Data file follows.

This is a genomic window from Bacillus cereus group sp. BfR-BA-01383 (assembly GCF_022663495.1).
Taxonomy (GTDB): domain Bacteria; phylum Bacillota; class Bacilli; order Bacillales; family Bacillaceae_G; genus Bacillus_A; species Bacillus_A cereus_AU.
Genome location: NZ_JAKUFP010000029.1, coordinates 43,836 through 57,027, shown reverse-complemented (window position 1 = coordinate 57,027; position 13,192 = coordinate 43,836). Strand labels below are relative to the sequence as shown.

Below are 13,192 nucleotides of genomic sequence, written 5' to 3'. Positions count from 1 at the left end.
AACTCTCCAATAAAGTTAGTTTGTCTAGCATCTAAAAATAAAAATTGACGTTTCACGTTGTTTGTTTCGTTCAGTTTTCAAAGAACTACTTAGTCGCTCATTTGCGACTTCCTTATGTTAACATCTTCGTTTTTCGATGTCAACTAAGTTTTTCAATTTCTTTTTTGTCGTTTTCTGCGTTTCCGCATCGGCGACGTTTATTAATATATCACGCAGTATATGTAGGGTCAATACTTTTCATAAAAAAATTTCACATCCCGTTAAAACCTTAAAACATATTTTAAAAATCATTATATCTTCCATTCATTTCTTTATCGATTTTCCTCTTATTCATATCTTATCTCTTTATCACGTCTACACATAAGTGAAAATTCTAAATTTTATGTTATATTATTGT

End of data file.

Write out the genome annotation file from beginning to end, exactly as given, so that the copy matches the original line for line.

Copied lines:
This is a genomic window from Bacillus cereus group sp. BfR-BA-01383 (assembly GCF_022663495.1).
Taxonomy (GTDB): domain Bacteria; phylum Bacillota; class Bacilli; order Bacillales; family Bacillaceae_G; genus Bacillus_A; species Bacillus_A cereus_AU.
Genome location: NZ_JAKUFP010000029.1, coordinates 43,836 through 57,027, shown reverse-complemented (window position 1 = coordinate 57,027; position 13,192 = coordinate 43,836). Strand labels below are relative to the sequence as shown.

Below are 13,192 nucleotides of genomic sequence, written 5' to 3'. Positions count from 1 at the left end.
AACTCTCCAATAAAGTTAGTTTGTCTAGCATCTAAAAATAAAAATTGACGTTTCACGTTGTTTGTTTCGTTCAGTTTTCAAAGAACTACTTAGTCGCTCATTTGCGACTTCCTTATGTTAACATCTTCGTTTTTCGATGTCAACTAAGTTTTTCAATTTCTTTTTTGTCGTTTTCTGCGTTTCCGCATCGGCGACGTTTATTAATATATCACGCAGTATATGTAGGGTCAATACTTTTCATAAAAAAATTTCACATCCCGTTAAAACCTTAAAACATATTTTAAAAATCATTATATCTTCCATTCATTTCTTTATCGATTTTCCTCTTATTCATATCTTATCTCTTTATCACGTCTACACATAAGTGAAAATTCTAAATTTTATGTTATATTATTGT